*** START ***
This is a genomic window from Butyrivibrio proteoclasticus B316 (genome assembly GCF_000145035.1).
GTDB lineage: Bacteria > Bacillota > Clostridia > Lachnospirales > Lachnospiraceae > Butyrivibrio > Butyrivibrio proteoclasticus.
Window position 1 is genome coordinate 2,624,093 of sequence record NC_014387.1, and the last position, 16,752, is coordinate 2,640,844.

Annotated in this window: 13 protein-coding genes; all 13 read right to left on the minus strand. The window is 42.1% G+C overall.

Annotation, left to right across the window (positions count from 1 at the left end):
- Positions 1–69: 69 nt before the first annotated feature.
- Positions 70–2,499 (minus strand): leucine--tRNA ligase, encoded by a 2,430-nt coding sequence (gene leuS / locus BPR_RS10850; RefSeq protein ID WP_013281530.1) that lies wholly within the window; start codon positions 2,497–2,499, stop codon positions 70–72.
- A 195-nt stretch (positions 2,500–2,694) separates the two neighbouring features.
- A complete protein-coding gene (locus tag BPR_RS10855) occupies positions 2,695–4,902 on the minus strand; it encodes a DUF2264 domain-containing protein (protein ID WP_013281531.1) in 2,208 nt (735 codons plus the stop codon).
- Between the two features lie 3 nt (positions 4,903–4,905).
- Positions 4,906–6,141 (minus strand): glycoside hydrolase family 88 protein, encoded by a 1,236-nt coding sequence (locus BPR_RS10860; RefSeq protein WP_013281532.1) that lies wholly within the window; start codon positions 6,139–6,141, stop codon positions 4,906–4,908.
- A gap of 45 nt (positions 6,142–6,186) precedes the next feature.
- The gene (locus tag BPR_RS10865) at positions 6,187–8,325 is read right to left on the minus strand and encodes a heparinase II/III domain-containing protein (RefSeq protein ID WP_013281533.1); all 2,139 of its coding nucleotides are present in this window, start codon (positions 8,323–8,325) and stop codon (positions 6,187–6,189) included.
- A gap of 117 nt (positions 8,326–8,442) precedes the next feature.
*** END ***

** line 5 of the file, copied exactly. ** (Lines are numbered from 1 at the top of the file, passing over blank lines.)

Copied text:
Annotation, left to right across the window (positions count from 1 at the left end):